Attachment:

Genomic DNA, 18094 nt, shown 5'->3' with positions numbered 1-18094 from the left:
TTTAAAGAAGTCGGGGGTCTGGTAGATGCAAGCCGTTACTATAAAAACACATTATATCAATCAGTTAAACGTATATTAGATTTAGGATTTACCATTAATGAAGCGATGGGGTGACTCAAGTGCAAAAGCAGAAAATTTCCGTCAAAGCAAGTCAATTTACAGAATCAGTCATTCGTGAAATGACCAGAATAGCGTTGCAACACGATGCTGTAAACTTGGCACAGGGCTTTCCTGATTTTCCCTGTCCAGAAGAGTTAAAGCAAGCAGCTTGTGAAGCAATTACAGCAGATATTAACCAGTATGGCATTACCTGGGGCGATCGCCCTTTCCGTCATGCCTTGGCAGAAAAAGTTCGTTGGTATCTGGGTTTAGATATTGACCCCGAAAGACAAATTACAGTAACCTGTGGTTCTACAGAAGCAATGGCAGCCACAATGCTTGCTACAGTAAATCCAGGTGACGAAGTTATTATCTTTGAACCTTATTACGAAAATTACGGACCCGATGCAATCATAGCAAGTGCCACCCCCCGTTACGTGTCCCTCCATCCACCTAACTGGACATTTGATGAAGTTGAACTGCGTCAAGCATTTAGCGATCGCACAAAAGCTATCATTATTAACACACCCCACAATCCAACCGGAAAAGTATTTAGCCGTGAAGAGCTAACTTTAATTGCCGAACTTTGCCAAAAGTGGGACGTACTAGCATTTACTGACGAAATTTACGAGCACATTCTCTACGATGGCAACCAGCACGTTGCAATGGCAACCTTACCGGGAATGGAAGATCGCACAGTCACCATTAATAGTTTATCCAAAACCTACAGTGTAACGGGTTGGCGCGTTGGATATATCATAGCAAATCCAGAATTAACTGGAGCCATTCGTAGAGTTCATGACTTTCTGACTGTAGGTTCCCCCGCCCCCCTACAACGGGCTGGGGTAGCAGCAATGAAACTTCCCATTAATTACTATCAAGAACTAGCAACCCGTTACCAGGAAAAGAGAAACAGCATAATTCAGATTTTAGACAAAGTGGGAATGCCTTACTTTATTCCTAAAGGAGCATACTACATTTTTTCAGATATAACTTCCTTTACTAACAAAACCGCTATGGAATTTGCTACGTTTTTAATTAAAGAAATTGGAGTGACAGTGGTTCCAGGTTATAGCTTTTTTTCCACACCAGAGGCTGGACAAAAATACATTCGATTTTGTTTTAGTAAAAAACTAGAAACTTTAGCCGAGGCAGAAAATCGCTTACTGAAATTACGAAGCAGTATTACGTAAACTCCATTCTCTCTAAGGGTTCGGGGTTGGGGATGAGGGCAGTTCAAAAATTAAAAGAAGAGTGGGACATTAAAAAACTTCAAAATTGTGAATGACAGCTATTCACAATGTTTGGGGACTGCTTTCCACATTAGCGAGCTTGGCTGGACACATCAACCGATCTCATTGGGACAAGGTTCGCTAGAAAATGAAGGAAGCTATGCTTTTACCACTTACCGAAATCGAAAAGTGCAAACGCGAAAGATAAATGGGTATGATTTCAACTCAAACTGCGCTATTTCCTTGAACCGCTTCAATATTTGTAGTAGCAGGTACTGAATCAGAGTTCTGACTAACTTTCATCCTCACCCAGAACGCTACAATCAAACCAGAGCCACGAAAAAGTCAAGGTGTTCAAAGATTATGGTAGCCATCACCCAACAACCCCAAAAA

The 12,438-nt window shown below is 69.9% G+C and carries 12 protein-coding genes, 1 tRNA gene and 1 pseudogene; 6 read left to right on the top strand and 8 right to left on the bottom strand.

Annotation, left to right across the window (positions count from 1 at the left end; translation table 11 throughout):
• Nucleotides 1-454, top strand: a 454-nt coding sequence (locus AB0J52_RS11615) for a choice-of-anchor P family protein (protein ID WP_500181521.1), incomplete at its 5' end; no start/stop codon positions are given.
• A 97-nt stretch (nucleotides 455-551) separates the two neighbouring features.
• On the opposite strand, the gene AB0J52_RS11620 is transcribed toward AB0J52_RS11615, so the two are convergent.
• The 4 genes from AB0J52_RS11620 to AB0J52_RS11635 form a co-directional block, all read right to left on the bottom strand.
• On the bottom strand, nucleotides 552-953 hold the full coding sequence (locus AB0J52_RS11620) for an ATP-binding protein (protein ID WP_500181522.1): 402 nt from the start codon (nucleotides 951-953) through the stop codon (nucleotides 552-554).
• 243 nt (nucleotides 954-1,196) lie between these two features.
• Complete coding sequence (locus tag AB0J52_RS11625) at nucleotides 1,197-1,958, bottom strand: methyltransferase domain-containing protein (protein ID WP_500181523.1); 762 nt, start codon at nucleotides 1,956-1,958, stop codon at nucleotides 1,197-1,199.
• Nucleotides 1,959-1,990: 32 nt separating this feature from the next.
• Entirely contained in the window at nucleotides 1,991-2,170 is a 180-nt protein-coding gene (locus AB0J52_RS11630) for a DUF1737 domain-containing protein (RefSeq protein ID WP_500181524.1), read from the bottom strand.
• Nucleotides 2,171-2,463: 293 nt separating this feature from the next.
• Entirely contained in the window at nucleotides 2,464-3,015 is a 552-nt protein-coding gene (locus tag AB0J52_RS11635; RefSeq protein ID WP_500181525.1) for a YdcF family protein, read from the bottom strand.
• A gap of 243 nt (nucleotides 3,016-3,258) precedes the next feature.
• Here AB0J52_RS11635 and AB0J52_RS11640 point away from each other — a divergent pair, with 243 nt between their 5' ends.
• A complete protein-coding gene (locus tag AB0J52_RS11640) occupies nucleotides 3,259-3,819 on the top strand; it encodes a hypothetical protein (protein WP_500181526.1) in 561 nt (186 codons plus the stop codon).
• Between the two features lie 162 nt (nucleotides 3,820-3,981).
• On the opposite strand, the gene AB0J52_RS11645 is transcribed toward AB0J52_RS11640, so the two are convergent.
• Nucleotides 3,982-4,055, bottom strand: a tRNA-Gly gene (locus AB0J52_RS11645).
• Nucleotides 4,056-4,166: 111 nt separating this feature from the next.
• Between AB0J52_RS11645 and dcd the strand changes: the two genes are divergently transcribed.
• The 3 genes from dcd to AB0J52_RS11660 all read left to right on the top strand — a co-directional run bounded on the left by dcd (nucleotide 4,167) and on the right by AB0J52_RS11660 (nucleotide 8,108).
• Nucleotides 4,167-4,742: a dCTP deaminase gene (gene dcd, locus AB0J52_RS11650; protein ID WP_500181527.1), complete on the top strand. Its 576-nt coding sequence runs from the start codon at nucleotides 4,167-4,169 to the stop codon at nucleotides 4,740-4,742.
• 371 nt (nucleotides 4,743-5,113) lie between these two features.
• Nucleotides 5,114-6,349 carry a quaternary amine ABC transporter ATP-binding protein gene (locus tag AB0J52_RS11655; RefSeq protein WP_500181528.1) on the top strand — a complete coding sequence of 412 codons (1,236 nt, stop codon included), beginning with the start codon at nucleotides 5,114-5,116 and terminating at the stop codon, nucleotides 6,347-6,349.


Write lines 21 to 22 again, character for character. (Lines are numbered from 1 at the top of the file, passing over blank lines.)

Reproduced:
• Nucleotides 3,982-4,055, bottom strand: a tRNA-Gly gene (locus AB0J52_RS11645).
• Nucleotides 4,056-4,166: 111 nt separating this feature from the next.